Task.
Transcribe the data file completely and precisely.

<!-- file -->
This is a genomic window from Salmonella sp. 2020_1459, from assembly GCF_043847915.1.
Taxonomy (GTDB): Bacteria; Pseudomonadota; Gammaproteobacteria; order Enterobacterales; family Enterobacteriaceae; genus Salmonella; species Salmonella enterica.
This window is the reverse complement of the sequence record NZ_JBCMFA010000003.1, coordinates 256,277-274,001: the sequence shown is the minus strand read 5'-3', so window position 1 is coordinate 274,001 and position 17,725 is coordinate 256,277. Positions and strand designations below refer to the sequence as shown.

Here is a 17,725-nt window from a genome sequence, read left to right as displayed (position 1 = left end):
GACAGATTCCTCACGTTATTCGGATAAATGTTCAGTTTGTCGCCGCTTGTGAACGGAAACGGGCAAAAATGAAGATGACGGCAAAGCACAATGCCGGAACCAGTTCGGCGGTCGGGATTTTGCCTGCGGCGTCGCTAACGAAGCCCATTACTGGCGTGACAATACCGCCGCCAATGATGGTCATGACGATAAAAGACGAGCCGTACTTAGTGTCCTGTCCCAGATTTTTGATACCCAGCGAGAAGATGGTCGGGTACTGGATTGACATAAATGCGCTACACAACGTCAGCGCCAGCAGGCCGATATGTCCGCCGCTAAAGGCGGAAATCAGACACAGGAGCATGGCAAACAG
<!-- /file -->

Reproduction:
This is a genomic window from Salmonella sp. 2020_1459, from assembly GCF_043847915.1.
Taxonomy (GTDB): Bacteria; Pseudomonadota; Gammaproteobacteria; order Enterobacterales; family Enterobacteriaceae; genus Salmonella; species Salmonella enterica.
This window is the reverse complement of the sequence record NZ_JBCMFA010000003.1, coordinates 256,277-274,001: the sequence shown is the minus strand read 5'-3', so window position 1 is coordinate 274,001 and position 17,725 is coordinate 256,277. Positions and strand designations below refer to the sequence as shown.

Here is a 17,725-nt window from a genome sequence, read left to right as displayed (position 1 = left end):
GACAGATTCCTCACGTTATTCGGATAAATGTTCAGTTTGTCGCCGCTTGTGAACGGAAACGGGCAAAAATGAAGATGACGGCAAAGCACAATGCCGGAACCAGTTCGGCGGTCGGGATTTTGCCTGCGGCGTCGCTAACGAAGCCCATTACTGGCGTGACAATACCGCCGCCAATGATGGTCATGACGATAAAAGACGAGCCGTACTTAGTGTCCTGTCCCAGATTTTTGATACCCAGCGAGAAGATGGTCGGGTACTGGATTGACATAAATGCGCTACACAACGTCAGCGCCAGCAGGCCGATATGTCCGCCGCTAAAGGCGGAAATCAGACACAGGAGCATGGCAAACAG